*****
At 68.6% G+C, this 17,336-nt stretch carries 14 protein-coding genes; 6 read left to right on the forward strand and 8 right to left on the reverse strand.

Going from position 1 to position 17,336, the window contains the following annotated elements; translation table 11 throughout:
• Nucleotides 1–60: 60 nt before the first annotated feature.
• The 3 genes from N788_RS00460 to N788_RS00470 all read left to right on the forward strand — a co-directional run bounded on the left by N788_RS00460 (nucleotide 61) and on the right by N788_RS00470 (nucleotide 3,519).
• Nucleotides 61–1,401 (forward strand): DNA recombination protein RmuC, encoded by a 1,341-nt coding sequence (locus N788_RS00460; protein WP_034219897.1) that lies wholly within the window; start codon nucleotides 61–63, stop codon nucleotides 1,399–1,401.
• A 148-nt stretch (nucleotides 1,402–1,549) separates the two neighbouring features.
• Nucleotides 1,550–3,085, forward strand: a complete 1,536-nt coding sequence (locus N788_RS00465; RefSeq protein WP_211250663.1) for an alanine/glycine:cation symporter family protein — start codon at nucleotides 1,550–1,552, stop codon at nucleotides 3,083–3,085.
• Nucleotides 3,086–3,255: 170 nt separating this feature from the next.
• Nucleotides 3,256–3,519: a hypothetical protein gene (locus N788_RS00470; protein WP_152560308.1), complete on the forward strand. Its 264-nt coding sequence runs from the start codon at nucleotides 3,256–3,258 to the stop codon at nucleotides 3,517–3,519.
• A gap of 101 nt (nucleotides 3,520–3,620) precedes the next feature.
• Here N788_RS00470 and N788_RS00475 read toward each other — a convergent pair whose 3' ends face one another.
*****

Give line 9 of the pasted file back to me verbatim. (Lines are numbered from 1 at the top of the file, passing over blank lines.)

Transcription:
• Nucleotides 3,256–3,519: a hypothetical protein gene (locus N788_RS00470; protein WP_152560308.1), complete on the forward strand. Its 264-nt coding sequence runs from the start codon at nucleotides 3,256–3,258 to the stop codon at nucleotides 3,517–3,519.